3 out of 5
Produced by: Chris Common
Some really excellent hardcore, mathy punk instrumental interplay that’s somewhat diluted by emo-tinged inbetweens.
Look: besides the fact that I have no talent, one of the reasons I gave up on my dream of being a cool band frontman was because I didn’t have the voice for it. That doesn’t mean you – you, the millions and billions of you reading this – shouldn’t pursue your singing dream, nor does it mean that one can’t develop their voice, of course, but I also think there’s the reality that some of us are cursed with emo vocals. If you want to sing in an emo band, no prob, of course, but maybe that’s not your favorite genre, and it’s hard to get away from cringing when you hear your slightly whiny vocals and vague lyrics making you instantly sound like something that can be typified with a single term.
Alas, Lydia’s Sleep – credited with two vocalist, but I’m not sure who’s taking lead here – fall into this trap, but I’d also say they play it up a bit when someone’s singing: the dual guitar, bass, and drums post-hardcore becomes slightly more streamlined. The group is comprised of some clearly talented players, and they’re backed by Chris Common’s amazing production, giving the recording both depth and a crispness, but the moments that tend to stand out are when no one’s emoting, and we’re just reveling in some These Arms Are Snakes-ish punky back-and-forth. Final track Leaving Early brings in some gang vocals for a propulsive conclusion, proving the group can apply its singy sound in a way more palatable to my ears, and probably also quite proving that the sound of this is all down to individual tastes.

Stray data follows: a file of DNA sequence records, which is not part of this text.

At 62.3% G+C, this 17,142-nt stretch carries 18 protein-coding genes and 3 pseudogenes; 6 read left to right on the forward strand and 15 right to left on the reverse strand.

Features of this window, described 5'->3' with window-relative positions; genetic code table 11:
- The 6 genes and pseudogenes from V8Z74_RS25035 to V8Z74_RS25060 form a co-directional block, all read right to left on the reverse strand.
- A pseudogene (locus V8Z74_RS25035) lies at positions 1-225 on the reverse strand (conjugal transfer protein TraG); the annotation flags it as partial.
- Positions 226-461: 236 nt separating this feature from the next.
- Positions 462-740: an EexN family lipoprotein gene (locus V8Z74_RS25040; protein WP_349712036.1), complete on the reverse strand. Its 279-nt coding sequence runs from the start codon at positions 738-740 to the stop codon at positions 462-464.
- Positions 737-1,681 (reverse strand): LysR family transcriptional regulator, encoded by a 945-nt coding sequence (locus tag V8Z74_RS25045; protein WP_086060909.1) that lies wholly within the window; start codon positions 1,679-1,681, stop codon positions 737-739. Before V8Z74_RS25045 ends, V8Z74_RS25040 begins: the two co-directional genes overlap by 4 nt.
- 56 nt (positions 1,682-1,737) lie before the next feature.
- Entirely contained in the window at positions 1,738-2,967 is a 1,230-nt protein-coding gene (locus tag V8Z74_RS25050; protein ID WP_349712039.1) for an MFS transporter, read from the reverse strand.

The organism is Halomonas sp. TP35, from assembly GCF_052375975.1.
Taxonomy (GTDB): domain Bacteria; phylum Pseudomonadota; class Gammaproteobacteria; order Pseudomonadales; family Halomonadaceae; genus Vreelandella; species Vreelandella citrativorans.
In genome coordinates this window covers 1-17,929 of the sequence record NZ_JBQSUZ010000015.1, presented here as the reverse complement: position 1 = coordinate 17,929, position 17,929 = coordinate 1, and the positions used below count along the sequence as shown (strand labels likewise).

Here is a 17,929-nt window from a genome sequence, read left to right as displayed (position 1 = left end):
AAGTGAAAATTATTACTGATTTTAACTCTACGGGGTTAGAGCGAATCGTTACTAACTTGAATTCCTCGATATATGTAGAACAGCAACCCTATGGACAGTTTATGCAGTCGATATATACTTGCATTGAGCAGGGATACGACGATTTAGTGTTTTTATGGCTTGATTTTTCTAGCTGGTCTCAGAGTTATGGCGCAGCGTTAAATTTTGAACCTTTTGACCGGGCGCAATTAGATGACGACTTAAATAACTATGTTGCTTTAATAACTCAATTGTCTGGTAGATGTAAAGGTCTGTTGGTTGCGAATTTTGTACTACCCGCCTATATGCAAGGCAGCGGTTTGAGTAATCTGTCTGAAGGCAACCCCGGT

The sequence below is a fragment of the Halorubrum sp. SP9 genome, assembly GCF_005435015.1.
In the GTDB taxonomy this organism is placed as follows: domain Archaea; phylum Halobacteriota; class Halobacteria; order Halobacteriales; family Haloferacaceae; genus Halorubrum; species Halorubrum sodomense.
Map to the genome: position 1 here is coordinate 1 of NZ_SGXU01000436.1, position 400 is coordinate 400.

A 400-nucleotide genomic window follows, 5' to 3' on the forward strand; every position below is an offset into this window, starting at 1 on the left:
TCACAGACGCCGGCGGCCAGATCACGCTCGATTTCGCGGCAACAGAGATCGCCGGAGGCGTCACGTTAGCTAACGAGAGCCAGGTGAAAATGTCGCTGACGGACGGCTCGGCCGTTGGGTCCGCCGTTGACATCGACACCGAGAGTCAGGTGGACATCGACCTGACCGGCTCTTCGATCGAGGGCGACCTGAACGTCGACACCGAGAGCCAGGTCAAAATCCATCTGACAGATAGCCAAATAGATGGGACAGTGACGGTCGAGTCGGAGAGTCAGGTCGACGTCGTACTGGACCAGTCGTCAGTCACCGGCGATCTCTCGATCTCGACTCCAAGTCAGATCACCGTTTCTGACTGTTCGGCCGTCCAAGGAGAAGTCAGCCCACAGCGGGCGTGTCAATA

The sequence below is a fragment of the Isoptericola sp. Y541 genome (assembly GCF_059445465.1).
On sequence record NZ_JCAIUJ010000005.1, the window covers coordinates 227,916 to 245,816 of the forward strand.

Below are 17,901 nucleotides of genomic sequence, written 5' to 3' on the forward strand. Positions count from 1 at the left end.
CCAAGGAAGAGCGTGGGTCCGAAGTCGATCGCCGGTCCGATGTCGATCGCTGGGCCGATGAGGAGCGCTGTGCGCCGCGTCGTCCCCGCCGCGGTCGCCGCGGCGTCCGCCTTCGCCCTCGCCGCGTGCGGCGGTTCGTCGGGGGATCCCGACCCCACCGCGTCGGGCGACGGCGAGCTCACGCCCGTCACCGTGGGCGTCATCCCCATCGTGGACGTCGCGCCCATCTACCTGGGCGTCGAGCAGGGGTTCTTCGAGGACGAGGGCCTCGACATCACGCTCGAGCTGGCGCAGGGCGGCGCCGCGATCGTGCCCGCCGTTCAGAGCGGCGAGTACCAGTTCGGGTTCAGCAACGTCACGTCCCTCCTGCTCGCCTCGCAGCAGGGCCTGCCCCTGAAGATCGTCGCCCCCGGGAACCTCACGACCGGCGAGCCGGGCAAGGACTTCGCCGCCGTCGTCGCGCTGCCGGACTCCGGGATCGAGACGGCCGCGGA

As I circle back around on the EP, I am more and more impressed by the group’s tightness; Wires still isn’t particularly a standout either on the emo or post-hardcore side of the fence, but it’s a solid addition that delivers solid riffs and slabs of rock on each track.